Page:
Meanwhile, Shilling was doing his best to make sure that everyone around us was offended by reminiscing about blasphemous stand-up routines by Eddie Izzard and Ricky Gervais. After an hour, we were joined by Brian and Amy, the last two members of our party, who were coming from somewhere local.

THE LINE did not appear to be as long initially, because although it stretched out a pretty long way, it also weaved back and forth… conveniently making the most twists right near the overpriced concession stand. For bathrooms, there were three port-a-potties that were lacking toilet paper for the majority of the night. Once we got up to the front of the line the people started to be divided up into large groups to go on a hay ride together in order to reach the site where the actual house was. Little did we know that THE LINE would continued for over an hour once we reached the house.

The exterior of hell house was extremely cheap and not at all interesting. It looked like a temporary building in some places, and others had black fabric for a wall, so we could periodically see people walking behind it when they lit up. Also, every once in a while there would be a loud “bang” sounding like a fairly unconvincing prop gun. After about 60 seconds, a second shot always followed the first. A few of us started trying to time the second shot by singing the “Jeopardy” theme song… much to Shilling’s consternation.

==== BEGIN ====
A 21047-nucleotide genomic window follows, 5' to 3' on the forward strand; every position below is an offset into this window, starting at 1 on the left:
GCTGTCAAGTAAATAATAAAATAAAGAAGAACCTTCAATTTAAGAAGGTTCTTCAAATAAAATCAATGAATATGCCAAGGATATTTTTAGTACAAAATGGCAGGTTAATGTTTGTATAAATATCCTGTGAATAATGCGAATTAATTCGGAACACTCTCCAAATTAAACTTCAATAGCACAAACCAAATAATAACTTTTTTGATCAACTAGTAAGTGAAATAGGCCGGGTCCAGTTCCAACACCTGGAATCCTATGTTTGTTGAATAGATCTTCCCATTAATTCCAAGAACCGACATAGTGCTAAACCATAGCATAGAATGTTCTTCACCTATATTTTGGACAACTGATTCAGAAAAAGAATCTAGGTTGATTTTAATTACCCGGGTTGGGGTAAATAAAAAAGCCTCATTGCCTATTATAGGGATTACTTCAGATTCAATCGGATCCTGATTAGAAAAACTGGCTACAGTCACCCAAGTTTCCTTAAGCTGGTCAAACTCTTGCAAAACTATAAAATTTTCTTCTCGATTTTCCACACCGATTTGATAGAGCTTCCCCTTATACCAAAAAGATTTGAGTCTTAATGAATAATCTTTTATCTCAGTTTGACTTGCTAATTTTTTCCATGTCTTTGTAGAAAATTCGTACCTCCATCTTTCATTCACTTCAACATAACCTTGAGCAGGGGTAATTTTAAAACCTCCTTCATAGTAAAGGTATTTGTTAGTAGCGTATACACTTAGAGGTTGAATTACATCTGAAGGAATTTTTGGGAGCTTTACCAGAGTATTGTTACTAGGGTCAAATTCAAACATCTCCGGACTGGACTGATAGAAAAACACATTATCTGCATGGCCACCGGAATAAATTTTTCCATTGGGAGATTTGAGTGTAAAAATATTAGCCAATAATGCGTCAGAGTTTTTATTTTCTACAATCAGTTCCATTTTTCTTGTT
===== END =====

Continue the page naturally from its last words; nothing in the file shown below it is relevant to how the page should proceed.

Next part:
So we finally made it inside. We were herded in a group of 50, whereas I’m told that last year it was only 35. In keeping with the expansion that caused much longer lines, they are cramming people more tightly on the conveyer belt. Each room after the preview screens contained some sort of poorly acted skit that seemed to have an oddly twisted moral message. Most skits involve demons — guys in dark robes and skull masks — who both comment on the scene as a Greek Chorus, and serve to herd the audience through to the next room when the performance is over. I’ll try to remember the rooms more or less in order.

Room 1
Synopsis: Girl goes on MySpace. Girl meets boy. Girl invites boy over to her place. Boy rapes girl. Invisible demons in the room laugh. The end.
Most disturbing moment: The rapist was black. That didn’t necessarily appear to be a racist message, until the girl went out of her way to draw attention to his race: “Hey, you don’t look like the way you described yourself! I thought you were blonde and blue eyed!”
Ambiguous moral message: If you meet people on the internet, you deserve to be raped. It’s not like the girl actually did anything particularly forward or sinful, other than letting him come inside.

Room 2